The landscape of Ithilien is in some ways like the landscape of rural France in the area behind the front lines. Although there is evidence of the nearby conflic – a few damaged buildings, some shell craters, and the general debris of war – the landscape is otherwise natural and unspoiled. It has not fallen fully under the dominion of war. So too is Ithilien, the deserted province of Gondor that had recently fallen under the dominion of Sauron. Although Sauron's Orcs have been at work, Ithilien retains some of its natural beauty. Sam and Frodo's feelings rise when they reach Ithilien, much as the spirits of soldiers rose when they were relieved of their tours in the trenches and could return to the comforts of the rear areas.

Another similarity between Ithilien and the rear areas in France is their close proximity to areas of deadly danger – either to the front or to the frontiers of Mordor. Behind the lines, the sounds of the bombardment were never far off. On the horizon the flashes of gunfire and the smoke and dust thrown up by the explosions might appear like a mountainous wall – similar to how Sam and Frodo see Mount Doom erupting in the lands beyond the Mountains of Shadow.

Sam and Frodo in Mordor, or a soldier on the Western Front?

Many of the ordeals that Sam and Frodo endure echo the physical torments that soldiers faced during World War I. It’s possible that they too were inspired by Tolkien’s wartime experiences.

The great thirst and hunger that Frodo and Sam often suffer during their journey into Mordor are reminiscent of the sufferings of soldiers in the trenches when food and water supplies could not get through. Soldiers did not typically carry much food or water with them. Supplies of food and water could be interrupted by shelling and often could not be brought out to men in forward positions like observation posts out in No-man’s land. Thirst was especially a torment in the summer, as there was often no drinkable water on the battlefield.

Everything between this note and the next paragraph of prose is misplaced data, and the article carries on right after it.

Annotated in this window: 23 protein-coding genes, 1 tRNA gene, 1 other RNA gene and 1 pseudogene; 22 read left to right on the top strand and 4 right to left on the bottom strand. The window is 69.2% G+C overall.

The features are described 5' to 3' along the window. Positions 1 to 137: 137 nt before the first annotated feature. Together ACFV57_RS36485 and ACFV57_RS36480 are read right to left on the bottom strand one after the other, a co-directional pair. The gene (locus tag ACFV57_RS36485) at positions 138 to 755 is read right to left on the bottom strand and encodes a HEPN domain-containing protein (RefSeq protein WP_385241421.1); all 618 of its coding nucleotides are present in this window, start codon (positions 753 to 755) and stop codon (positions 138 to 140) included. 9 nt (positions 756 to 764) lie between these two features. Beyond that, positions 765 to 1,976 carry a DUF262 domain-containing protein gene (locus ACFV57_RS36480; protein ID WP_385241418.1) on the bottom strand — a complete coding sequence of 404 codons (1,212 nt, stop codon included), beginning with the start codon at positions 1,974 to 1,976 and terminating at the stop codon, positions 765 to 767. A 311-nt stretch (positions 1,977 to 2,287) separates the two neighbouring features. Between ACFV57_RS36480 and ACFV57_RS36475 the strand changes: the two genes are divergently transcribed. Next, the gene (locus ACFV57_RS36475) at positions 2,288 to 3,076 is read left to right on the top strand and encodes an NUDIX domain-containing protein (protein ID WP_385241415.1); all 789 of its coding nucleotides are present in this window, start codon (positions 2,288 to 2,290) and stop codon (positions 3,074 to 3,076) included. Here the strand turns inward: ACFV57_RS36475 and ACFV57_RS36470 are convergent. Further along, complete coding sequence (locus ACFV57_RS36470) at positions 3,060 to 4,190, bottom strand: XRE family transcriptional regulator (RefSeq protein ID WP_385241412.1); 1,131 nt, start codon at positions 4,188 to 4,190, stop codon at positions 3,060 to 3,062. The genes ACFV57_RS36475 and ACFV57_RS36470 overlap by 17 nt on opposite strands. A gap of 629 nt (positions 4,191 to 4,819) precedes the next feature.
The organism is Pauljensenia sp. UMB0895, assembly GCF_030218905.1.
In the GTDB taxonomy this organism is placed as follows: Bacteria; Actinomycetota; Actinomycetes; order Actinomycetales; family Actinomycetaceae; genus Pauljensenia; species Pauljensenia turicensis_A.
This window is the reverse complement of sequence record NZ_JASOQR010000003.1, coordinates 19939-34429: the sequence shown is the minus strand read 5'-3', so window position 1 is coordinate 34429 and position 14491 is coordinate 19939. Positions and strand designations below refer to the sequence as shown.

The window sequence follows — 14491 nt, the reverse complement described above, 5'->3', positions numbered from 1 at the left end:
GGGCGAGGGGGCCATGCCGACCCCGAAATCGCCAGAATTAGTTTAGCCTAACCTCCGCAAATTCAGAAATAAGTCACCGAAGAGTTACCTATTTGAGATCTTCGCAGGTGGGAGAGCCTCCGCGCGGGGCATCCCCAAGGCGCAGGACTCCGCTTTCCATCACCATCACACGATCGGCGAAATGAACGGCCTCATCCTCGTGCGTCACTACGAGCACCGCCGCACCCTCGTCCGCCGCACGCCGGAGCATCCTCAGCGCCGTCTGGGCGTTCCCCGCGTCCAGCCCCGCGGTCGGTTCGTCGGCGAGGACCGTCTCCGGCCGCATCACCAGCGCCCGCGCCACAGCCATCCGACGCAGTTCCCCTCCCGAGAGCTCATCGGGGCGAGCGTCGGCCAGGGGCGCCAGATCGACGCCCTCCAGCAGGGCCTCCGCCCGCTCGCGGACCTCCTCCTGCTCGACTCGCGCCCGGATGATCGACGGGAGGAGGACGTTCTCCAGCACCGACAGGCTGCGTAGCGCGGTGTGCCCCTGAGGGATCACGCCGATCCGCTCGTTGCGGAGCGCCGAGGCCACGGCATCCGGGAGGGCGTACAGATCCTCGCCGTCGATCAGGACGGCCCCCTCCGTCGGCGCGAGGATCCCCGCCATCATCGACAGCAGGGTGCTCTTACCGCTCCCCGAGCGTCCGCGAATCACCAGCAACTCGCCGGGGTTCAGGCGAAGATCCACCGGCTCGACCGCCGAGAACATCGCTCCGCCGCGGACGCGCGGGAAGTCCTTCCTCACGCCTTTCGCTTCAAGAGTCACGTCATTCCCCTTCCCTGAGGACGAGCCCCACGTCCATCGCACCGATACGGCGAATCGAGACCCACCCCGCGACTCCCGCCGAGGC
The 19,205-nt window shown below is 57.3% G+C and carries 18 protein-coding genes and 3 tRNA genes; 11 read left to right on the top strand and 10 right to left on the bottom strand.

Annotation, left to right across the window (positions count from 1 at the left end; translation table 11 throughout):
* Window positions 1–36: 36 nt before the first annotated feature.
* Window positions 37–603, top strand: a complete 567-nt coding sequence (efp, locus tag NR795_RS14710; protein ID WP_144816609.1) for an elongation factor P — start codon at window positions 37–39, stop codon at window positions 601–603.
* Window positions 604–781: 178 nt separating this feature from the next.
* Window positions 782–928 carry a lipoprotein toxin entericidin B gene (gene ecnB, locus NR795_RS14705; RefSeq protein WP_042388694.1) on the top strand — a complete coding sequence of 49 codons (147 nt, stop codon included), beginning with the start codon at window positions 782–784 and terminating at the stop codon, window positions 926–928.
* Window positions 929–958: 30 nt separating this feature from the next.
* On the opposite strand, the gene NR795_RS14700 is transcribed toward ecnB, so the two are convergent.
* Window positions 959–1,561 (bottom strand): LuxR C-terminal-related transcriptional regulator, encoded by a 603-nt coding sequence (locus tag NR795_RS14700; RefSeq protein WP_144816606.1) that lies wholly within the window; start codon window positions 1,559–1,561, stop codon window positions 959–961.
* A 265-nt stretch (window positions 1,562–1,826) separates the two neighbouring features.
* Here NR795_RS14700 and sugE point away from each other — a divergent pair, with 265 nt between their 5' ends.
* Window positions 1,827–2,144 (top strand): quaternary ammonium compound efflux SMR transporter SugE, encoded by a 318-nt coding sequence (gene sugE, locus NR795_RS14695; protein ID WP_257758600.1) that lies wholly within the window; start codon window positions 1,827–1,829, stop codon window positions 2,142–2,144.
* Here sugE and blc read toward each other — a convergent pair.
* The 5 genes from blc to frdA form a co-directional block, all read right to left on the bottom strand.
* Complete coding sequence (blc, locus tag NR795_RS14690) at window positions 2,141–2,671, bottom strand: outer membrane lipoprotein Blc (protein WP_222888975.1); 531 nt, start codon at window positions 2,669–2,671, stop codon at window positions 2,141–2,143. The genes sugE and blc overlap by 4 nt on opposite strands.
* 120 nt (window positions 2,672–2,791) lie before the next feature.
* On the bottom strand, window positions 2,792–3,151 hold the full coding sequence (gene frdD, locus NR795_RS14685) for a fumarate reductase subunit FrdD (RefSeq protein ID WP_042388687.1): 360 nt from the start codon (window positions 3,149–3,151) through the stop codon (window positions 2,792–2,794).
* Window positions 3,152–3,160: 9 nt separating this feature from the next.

The clouds of ash and fumes that leave Frodo and Sam gasping for air on their journey through Mordor are also reminiscent of the use of poison gas in trench warfare. British gas masks were effective but uncomfortable and difficult to fight in. Gas often lingered in low spots like trenches and shell holes, precisely where men would go to shelter from machine gun fire and bombardments. While most kinds of poison gas were intended to kill or injure, some types of gas were intended merely to make the enemy miserable.

Tolkien often describes places where the Shadow has been at work (such as the Dead Marshes) as having a foul or bitter smell. Frodo, Sam, Gollum, and other characters are forced to endure the stink of these places. This is another echo of the battlefields of World War I, which stank of chemicals and death. The horrible smell was a torment to the soldiers fighting in the trenches. Draft animals (such as horses and mules) that were killed by enemy fire were usually left to rot because there simply was not enough time to dispose of them. The bodies of men who were killed in battle often could not be retrieved and buried, especially those who had died near enemy lines. Many men were literally blown to pieces by artillery fire, their bodies virtually unrecoverable. The stinking mud of the Dead Marshes also echoes the battlefields of Flanders, where men literally drowned in the mud.